OVER 30 generals from the Zimbabwe Defence Forces packed the fortified KGIV army barracks in Harare as their boss issued a rare rebuke to President Robert Mugabe, leaving the country on the cusp of a coup, NewZimbabwe.com reported.
In a chilling warning to Mugabe and his lieutenants in the ruling Zanu PF party, Chiwenga warned the military could be forced to step-in and restore order.
Led by Defence Forces Commander General Constantino Chiwenga, Army chief Philip Valerio Sibanda, Airforce Acting boss Shebba Shumbayaonda, and defence head of administration Douglas Nyikayaramba among others, the military top brass demanded a stop to the power struggles in Zanu PF.
It was a gathering of the who is who of the military and could signal a turning point in the history of Zimbabwe and the role of the military in national politics.
Mugabe, in the last few years, has uncharacteristically lashed out at the military for meddling in the political mudslinging in Zanu PF and especially the succession issue while his wife Grace has consistently accused army generals of ulterior motives.
Grace’s sidekick and G40 kingpin Jonathan Moyo, the higher education minister, has also been engaged in public spats with Chiwenga and other generals but Monday appeared to herald a new era.
While Mugabe has insisted the wartime maxim of “politics lead the gun” would be the compass that should provide the military with direction Chiwenga argued: “It is pertinent to restate that the Zimbabwe Defence Forces remain the major stockholder in respect to the gains of the liberation struggle and when these are threatened we are obliged to take corrective measures”.
Moyo has in the past clashed with Chiwenga over the use of this phrase ‘major stockholder’ arguing “only the people are the stockholders”.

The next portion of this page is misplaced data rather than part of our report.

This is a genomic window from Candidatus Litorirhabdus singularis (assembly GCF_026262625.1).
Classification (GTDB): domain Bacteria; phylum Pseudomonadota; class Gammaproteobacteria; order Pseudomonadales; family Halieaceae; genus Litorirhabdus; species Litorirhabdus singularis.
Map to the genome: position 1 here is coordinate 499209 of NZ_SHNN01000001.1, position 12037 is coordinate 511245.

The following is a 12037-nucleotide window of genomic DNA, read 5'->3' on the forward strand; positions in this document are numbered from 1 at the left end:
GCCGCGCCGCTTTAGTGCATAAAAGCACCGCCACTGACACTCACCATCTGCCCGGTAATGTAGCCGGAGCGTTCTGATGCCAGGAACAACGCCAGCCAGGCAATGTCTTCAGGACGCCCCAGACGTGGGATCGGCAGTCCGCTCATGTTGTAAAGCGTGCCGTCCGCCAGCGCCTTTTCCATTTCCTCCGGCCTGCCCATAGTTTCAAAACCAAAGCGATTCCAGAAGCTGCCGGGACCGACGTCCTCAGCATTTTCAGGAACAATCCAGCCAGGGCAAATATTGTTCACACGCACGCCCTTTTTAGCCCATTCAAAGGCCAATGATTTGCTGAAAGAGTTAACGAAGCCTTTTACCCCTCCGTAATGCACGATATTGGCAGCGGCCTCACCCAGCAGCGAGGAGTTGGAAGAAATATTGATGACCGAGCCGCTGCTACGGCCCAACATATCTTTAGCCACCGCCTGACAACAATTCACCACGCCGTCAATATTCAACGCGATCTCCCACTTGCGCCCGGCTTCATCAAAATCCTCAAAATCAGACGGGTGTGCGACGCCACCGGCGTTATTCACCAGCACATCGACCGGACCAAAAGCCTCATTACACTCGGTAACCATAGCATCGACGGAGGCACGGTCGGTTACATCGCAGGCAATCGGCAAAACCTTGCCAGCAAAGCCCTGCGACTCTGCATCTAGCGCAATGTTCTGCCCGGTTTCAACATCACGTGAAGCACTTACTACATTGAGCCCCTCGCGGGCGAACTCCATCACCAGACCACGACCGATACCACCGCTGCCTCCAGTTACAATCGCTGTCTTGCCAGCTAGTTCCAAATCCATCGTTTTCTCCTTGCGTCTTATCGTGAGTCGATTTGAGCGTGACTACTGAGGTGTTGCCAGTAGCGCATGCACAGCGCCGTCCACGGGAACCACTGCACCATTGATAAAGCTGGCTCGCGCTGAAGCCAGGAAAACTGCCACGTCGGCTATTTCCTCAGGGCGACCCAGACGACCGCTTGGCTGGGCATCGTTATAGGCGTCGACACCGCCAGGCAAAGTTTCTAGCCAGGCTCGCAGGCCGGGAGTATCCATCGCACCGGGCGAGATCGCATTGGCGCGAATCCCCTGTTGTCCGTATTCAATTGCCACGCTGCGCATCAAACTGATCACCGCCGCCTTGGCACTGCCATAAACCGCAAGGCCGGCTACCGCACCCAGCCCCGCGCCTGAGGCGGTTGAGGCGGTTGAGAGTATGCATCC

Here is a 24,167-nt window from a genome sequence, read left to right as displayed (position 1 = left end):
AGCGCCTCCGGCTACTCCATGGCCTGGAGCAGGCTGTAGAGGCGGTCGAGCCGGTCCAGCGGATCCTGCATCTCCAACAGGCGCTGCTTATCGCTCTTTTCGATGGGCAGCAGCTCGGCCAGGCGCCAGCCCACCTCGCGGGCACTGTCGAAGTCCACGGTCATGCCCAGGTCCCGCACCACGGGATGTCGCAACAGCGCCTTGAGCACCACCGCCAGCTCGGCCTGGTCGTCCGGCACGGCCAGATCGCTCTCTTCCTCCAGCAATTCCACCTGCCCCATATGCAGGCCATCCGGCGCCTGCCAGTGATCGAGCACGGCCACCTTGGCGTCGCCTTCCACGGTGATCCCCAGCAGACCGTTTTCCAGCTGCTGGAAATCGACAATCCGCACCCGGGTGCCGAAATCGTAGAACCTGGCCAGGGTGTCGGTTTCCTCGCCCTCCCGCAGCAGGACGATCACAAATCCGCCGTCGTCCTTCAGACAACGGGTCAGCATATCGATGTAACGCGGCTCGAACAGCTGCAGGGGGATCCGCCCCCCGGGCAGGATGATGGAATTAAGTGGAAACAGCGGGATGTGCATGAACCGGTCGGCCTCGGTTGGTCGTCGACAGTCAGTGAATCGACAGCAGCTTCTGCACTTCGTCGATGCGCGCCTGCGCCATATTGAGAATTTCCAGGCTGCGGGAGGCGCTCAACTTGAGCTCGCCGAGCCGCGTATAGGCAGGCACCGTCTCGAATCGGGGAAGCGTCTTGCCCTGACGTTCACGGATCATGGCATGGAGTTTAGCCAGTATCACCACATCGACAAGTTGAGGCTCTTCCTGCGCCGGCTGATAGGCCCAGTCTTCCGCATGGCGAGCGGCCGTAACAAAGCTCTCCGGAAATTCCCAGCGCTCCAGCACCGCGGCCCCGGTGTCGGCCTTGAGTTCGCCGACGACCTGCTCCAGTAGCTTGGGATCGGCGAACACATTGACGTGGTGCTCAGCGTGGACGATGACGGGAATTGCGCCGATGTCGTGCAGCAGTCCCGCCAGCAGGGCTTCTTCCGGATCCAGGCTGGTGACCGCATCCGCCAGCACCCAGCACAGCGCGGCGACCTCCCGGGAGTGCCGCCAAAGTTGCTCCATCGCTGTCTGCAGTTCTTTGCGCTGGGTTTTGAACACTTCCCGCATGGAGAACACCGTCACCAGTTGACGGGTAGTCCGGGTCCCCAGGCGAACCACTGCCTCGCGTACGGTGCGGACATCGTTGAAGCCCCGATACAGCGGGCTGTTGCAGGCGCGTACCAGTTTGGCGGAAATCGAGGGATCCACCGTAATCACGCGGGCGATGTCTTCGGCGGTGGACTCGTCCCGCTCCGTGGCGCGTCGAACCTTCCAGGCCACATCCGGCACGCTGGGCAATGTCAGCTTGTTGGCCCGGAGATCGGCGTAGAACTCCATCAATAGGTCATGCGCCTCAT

Chiwenga, in belligerent style demanded that “counter revolutionaries” – a euphemism for Moyo and his G40 acolytes – be expelled from Zanu PF.
The choice of KGIV was also poignant for an unprecedented statement that can only be rivalled by late General Vitalis Zvinavashe’s infamous “straight jacket’ statement issued on the eve of the 2002 presidential election and credited with tipping the scales in Mugabe’s favour against a popular opposition leader Morgan Tsvangirai.
KGIV is the most fortified and biggest military barracks in the country and, save for the absence of generals from the Central Intelligence Organisation, Police and Correctional Services, Chiwenga had his ducks in a row and literally threw the gauntlet at Mugabe from the comfort of his citadel of power.
Chiwenga also instructively pointed out that unnamed people wanted to divide the country’s security forces, warning “we take great exception to this”.
Now, with the army having thrown its lot with exiled Mnangagwa along with veterans of the liberation struggle under the umbrella of the Zimbabwe National War Veterans Association, the police top brass, led by General Augustine Chihuri has been seen to side with Grace’s G40 faction while the intelligence has always been divided.
New Justice minister Happyton Bonyongwe was reportedly a former Vice President Joice Mujuru acolyte but was spared the guillotine in 2014 while the Correctional Services under Paradzai Zimondi has become almost irrelevant to the country’s establishment.